COLUMN: Crook’s smile steals the show in WKU’s win

WKU sophomore guard Jamal Crook tries to keep the ball in bounds during the second half of Saturday’s game against Troy. Crook had eight points, nine assists and eight rebounds in the 77-58 win.

Jonathan Lintner

Sophomore guard Jamal Crook will soon learn that microphones catch everything at the interview table, even the small bit of self-praise Crook was willing to give himself after WKU’s 77-58 win over Troy Saturday night.

“Eight, eight and nine in 20 minutes — oh my God,” said Crook, talking under his breath before fielding questions from the media. “I don’t know what to say.”

Crook, hardly used to his seat in the Diddle Arena media room as a second-year player, really didn’t need to say anything, because the smile on his face said everything.

Crook finished with eight points, eight rebounds and nine assists — career highs in rebounds and assists — in what was unquestionably his best performance of the season. It followed another impressive showing against South Alabama last Thursday, when Crook tallied six points, six assists and three rebounds off the bench.

For the first time since Crook and his teammates were wrapping up first-semester final exams in December, the Toppers are on a winning streak. Basketball is fun again.

“We were taking the game too seriously,” senior forward Sergio Kerusch said. “We’ve got to crack jokes and have a great time out there because you’ve got to go back to the point why everybody started playing basketball: because it’s a fun thing to do.”

In a season where what’s left of a dwindling Diddle Arena crowd is looking for a better future — or simply something to smile about in the present — Crook’s pass-first mentality and light personality just might be the answer to WKU’s point guard problems.

Crook weaved through traffic seamlessly Saturday, committing just two turnovers to go with his nine assists. When slicing through the defense, he found players on the wing, under the basket, and even finished a few of the drives himself.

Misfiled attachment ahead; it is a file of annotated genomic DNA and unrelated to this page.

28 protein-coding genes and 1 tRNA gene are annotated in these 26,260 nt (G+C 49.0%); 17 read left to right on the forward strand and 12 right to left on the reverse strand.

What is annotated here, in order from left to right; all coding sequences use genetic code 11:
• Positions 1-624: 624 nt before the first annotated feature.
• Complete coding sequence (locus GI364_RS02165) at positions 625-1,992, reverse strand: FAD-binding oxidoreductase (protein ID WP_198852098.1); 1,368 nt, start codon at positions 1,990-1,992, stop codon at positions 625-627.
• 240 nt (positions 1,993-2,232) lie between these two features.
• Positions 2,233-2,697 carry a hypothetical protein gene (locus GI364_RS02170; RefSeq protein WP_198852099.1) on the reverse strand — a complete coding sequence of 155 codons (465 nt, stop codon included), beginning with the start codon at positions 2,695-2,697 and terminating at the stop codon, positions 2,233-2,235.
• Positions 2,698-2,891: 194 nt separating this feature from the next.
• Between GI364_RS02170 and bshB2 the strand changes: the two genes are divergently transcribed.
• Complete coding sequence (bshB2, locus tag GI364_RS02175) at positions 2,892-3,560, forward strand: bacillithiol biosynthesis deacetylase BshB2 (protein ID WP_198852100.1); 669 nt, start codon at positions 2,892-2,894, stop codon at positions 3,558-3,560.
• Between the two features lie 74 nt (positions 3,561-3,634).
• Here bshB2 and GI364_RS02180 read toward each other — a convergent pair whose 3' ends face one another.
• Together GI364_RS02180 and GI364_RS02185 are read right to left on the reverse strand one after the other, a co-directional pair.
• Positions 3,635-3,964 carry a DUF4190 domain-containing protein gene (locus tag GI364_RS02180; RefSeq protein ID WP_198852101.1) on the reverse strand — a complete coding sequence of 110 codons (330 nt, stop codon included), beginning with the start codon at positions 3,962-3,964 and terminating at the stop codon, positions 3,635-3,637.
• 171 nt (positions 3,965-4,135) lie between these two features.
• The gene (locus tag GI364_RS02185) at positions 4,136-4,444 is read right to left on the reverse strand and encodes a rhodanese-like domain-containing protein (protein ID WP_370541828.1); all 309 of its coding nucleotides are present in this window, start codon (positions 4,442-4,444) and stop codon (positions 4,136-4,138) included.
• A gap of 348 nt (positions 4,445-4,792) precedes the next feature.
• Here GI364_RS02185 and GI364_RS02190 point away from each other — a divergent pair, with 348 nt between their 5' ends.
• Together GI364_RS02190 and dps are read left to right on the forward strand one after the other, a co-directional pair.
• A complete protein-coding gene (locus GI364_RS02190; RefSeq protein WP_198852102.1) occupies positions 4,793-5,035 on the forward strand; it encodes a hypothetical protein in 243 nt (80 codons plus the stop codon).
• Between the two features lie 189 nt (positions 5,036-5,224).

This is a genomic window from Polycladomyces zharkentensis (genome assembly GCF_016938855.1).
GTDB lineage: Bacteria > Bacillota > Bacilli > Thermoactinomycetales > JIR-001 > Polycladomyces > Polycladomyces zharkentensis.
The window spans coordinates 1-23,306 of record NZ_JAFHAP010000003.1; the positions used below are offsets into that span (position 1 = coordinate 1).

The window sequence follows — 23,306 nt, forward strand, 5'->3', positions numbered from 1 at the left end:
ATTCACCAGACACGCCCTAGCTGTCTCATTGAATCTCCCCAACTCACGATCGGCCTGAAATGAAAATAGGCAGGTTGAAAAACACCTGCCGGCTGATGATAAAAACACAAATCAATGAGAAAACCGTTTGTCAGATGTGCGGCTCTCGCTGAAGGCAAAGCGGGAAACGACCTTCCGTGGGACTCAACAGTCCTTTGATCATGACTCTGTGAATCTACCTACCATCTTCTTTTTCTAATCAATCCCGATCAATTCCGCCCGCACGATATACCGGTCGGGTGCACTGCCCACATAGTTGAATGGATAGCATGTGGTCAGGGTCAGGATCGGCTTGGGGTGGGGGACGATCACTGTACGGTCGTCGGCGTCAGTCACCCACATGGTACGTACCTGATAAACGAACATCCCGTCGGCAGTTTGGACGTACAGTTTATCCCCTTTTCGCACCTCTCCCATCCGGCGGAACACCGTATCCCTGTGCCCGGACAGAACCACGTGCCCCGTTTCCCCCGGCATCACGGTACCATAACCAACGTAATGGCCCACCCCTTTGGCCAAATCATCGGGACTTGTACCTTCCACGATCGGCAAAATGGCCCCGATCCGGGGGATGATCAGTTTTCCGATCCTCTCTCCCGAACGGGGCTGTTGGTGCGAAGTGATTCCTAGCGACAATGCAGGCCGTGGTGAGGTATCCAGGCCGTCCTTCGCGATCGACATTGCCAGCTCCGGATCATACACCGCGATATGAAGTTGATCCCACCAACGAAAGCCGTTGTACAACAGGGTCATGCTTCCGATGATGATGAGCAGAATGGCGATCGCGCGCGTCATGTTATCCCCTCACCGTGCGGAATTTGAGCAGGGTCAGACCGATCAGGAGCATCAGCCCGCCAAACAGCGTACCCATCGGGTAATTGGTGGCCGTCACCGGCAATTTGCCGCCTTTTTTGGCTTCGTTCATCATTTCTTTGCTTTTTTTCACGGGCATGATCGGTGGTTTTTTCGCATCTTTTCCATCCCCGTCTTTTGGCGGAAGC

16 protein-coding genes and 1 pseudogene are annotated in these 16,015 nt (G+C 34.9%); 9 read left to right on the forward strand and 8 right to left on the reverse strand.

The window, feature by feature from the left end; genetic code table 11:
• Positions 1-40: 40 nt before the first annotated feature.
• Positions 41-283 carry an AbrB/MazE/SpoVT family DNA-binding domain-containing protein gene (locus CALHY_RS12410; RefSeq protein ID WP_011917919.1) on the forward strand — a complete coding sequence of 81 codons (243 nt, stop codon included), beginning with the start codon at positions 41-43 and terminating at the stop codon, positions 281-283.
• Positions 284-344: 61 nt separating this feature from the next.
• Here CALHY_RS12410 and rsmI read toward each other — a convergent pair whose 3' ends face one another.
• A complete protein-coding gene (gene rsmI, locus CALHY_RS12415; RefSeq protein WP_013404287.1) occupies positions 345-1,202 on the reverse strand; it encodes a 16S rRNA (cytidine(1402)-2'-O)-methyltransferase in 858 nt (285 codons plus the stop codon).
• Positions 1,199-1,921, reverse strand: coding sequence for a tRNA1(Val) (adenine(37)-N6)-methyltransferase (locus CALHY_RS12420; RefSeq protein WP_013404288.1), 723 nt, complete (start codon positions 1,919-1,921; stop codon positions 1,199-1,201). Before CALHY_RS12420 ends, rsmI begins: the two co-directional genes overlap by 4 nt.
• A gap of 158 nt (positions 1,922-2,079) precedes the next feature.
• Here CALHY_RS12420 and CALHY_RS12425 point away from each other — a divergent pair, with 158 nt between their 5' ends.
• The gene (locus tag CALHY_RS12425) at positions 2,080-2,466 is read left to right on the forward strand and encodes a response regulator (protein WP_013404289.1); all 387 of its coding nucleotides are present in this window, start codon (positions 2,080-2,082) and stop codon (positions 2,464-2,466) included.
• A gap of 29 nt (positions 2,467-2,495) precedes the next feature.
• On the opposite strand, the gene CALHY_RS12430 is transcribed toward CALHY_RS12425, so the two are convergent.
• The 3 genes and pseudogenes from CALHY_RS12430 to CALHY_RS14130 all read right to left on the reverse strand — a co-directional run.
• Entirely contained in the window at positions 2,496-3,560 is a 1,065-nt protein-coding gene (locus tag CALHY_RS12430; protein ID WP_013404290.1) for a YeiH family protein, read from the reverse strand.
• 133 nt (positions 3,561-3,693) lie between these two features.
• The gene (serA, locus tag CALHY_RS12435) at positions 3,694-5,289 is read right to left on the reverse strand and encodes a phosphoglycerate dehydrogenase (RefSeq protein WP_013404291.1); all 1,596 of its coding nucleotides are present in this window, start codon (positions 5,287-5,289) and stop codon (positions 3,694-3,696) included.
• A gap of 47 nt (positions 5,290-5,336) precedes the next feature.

He looked like a comfortable point guard, leading Head Coach Ken McDonald to say Crook is “coming into his own.”

“Jamal was terrific today. I mean outstanding — best I’ve seen him since I’ve known him,” McDonald said. “It’s good to see him confident, and it’s good to see him making plays. I mean he’s a couple plays away from potentially a triple-double, which is really incredible.”

Then there’s the part about personality. It seems Crook is upbeat. Not only was he grinning from ear to ear during the second half of Saturday’s game, but he also gets others smiling.

“He is like 28,” McDonald said, laughing. “He’s like the oldest sophomore ever in the history of college basketball, and we bust him up a lot about that.”

Crook is actually just 22 years old, save a few months. But McDonald made his point.

And here is another point: in a season where WKU has lost guards Ken Brown to dismissal, Brandon Peters to ineligibility and most recently, walk-on Mike Gabbard to injury on Saturday, this is Crook’s time to earn some extra minutes.

It’s also the time for a high-energy, upbeat player to establish himself as a leader, or at least WKU’s best sixth man.

Despite being the only scholarship point guard left on WKU’s roster, Crook didn’t start against Troy. The nod instead when to shooting guards Kahlil McDonald and Caden Dickerson, known more for their shooting than for running an offense.

When Crook hopped off the bench with 15:50 to play in the first half, he had a say in WKU’s next 12 points — first with two made free throws, and then assists on five straight field goals.

“If I have to come off (the bench) the way I am, I have no problem with that,” Crook said. “I love Kahlil playing. He gets it going. Then I come right in, and I can just bring the energy up a notch.”

Every team could use a high-energy guy, especially one that’s 7-11 and getting into the thick of conference play.

WKU seems to have found that in Crook — and his smile.